Skill acquisition and task responsibility in children with autism: an item level analysis of the PEDI-CAT
Saulnier, Michelle Erika
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Objective: This study examined differences in the age when the performance of a daily activity is considered easy for a child and the age when the child can take on most responsibility for the corresponding task. A sample of children with autism was compared to a normative sample. Methods: This was a secondary analysis of PEDI-CAT data from an autism sample (n=356) and a normative sample (n=2,205). Children (ages 3-21) were classified into one of six age groups. Crosstabs were conducted to determine the age group when 50% of parents in each sample reported that a Daily Activity item was "easy" and when 50% reported their child took "most responsibility" for a corresponding Responsibility item. Visual analysis examined differences in these two points. Results: Parents of children and youth with autism reported that the majority of Daily Activities were "easy" at a later age group compared to the normative sample. "Most responsibility" also was reached a later age group in the ASD sample or not reached at all. Conclusion: For children and youth with and without autism, there is an age gap between when relevant skills are mastered and when they take responsibility for managing the overall task.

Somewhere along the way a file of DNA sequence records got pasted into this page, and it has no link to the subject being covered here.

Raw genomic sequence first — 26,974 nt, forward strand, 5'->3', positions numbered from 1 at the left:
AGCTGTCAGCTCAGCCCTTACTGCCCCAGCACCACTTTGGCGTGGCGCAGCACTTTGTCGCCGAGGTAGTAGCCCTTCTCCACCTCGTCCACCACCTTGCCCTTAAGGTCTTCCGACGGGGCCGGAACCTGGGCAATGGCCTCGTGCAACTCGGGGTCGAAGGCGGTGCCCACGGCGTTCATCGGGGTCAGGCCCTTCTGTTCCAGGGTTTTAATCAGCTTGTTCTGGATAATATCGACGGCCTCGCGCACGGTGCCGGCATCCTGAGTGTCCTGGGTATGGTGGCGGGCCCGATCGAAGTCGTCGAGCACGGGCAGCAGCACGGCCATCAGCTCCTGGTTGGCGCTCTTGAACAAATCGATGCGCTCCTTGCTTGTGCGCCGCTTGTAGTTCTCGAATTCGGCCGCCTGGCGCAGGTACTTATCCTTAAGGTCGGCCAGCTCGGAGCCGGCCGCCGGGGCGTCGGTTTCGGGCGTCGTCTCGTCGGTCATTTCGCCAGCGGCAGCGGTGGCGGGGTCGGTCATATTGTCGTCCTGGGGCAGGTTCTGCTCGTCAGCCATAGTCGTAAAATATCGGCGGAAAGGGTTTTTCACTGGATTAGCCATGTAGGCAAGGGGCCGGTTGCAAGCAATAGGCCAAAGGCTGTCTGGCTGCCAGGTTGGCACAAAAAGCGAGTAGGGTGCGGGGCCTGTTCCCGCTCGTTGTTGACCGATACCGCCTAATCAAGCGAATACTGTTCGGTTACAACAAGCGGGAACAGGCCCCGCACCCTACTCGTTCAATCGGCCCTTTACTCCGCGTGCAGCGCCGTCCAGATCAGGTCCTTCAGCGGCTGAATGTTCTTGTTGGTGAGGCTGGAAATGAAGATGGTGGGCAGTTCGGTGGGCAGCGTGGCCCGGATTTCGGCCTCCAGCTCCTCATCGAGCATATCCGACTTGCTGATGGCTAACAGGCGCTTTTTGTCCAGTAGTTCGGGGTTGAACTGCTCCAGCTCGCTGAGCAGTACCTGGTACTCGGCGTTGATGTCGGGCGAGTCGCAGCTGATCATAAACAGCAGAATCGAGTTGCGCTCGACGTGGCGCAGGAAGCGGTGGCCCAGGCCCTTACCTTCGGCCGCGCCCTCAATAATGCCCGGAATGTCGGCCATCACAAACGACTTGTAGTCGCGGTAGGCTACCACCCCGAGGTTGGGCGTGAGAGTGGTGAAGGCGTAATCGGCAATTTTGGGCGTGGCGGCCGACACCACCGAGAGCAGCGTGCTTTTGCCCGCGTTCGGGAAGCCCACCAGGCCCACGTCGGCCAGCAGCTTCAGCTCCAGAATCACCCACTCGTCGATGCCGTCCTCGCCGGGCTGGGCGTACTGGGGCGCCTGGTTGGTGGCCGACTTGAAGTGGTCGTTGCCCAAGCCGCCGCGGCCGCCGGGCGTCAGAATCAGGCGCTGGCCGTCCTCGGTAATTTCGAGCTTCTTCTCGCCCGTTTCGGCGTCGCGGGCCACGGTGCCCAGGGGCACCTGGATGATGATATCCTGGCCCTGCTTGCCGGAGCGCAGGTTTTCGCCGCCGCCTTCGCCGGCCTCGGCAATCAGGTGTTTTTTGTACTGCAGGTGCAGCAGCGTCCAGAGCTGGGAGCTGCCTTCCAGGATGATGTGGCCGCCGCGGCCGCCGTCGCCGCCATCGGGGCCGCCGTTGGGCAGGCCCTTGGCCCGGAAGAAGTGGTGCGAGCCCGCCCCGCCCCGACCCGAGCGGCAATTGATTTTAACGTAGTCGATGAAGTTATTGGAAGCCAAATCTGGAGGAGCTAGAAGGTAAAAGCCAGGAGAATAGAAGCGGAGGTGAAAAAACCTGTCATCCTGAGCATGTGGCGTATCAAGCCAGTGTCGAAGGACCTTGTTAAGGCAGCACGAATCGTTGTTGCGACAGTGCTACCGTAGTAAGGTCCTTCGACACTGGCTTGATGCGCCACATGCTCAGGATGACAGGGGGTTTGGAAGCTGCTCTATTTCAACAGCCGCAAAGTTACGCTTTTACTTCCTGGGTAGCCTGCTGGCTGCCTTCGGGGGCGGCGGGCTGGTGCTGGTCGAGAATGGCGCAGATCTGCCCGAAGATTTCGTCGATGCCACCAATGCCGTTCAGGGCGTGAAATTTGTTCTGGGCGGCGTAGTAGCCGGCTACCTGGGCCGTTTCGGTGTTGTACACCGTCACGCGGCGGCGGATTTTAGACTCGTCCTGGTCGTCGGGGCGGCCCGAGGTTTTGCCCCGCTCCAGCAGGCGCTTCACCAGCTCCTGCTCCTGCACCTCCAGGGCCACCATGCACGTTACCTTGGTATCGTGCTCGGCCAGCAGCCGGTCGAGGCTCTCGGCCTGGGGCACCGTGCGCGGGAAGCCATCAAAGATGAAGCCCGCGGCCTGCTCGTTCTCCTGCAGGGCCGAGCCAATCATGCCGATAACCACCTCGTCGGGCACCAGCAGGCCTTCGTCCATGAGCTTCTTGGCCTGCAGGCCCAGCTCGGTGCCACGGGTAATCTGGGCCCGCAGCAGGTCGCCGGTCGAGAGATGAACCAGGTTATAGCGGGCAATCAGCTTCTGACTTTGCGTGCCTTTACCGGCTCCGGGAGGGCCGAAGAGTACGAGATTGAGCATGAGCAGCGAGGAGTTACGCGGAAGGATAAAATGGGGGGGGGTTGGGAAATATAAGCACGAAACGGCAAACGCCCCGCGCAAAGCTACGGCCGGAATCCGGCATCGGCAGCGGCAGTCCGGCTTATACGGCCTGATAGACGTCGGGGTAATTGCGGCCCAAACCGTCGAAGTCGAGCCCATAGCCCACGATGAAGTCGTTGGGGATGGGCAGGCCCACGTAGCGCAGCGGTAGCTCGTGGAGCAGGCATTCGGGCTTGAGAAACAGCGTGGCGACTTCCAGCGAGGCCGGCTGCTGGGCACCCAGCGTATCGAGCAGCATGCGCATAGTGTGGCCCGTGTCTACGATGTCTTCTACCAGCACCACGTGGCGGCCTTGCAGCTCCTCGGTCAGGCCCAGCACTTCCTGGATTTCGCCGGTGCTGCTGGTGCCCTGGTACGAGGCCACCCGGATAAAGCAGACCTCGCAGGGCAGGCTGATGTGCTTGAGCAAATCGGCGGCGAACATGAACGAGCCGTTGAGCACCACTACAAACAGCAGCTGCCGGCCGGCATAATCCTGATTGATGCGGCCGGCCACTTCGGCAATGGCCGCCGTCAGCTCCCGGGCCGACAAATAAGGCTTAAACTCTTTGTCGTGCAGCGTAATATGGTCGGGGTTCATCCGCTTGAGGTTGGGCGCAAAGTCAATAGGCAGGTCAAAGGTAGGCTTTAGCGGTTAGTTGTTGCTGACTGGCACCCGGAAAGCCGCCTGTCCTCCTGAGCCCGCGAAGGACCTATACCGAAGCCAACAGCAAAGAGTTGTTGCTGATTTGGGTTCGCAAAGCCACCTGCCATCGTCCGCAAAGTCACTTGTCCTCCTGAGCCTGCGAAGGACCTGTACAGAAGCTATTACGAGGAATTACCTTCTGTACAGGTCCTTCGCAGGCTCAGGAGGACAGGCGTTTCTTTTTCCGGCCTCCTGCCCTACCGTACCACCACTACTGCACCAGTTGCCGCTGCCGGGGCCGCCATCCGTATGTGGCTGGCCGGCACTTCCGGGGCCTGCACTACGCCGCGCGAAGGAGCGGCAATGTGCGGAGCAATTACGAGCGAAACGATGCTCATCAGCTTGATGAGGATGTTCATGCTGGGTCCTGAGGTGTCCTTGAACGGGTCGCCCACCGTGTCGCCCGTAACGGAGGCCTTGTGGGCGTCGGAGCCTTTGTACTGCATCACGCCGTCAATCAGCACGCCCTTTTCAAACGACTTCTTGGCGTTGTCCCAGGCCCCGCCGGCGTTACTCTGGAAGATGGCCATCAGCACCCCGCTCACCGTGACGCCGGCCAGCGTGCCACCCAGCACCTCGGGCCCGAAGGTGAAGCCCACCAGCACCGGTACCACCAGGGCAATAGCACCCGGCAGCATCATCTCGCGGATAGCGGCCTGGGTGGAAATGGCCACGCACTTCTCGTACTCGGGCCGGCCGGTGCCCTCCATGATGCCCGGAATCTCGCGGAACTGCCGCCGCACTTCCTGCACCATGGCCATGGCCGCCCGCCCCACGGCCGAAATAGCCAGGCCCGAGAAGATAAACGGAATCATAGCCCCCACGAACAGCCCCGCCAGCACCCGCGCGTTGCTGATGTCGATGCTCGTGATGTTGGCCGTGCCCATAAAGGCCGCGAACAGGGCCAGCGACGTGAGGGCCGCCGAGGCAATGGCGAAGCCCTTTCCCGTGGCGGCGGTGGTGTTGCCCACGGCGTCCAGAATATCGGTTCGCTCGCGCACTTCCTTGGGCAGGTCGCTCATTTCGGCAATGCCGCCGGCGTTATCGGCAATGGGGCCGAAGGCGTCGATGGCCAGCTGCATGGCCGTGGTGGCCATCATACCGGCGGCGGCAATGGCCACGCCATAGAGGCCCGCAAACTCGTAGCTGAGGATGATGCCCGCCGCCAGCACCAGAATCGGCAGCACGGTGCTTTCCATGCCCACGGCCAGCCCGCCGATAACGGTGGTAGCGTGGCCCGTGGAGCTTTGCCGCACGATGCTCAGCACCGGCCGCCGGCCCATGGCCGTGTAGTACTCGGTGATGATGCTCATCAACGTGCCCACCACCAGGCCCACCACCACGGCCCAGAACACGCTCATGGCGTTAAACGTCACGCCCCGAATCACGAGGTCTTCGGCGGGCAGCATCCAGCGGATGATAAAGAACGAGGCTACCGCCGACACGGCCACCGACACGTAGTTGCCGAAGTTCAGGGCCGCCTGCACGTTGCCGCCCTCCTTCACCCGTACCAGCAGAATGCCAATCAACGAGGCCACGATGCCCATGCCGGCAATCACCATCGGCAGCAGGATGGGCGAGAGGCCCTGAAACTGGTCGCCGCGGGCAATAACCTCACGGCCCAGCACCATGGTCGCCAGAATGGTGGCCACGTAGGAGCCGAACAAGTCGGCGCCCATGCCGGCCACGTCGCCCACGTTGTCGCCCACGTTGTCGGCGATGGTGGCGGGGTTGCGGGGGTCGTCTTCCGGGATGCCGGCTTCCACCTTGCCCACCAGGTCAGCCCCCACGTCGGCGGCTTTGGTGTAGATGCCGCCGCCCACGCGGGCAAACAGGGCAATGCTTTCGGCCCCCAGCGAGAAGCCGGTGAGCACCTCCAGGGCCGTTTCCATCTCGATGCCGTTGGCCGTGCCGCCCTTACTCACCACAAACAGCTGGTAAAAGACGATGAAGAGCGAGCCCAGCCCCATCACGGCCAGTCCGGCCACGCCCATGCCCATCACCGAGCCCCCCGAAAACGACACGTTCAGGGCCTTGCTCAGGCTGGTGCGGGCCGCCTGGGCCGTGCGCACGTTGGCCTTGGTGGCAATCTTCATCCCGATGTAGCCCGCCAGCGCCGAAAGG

Thesis (M.S.)--Boston University